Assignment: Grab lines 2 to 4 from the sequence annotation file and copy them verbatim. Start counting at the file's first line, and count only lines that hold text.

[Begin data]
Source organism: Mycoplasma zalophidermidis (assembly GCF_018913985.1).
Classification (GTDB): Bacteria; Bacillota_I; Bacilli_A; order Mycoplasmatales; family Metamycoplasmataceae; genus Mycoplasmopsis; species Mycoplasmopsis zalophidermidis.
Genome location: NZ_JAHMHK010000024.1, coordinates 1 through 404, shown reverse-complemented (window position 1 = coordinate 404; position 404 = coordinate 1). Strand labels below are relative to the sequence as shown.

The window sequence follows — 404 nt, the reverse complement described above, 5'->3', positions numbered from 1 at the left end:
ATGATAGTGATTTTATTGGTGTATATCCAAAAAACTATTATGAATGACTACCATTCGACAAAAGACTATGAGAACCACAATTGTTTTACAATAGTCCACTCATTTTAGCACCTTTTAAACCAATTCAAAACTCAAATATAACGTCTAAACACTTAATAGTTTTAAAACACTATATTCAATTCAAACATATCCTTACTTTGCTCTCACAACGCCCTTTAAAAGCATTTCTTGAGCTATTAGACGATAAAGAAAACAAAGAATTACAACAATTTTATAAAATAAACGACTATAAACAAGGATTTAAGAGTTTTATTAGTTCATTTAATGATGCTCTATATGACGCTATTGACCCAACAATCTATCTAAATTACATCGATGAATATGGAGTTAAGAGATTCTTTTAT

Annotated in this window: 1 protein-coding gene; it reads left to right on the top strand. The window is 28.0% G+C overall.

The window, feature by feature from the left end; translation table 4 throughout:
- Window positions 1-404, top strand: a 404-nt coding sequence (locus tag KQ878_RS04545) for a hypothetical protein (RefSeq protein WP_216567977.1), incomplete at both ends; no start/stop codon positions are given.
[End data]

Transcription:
Classification (GTDB): Bacteria; Bacillota_I; Bacilli_A; order Mycoplasmatales; family Metamycoplasmataceae; genus Mycoplasmopsis; species Mycoplasmopsis zalophidermidis.
Genome location: NZ_JAHMHK010000024.1, coordinates 1 through 404, shown reverse-complemented (window position 1 = coordinate 404; position 404 = coordinate 1). Strand labels below are relative to the sequence as shown.

The window sequence follows — 404 nt, the reverse complement described above, 5'->3', positions numbered from 1 at the left end: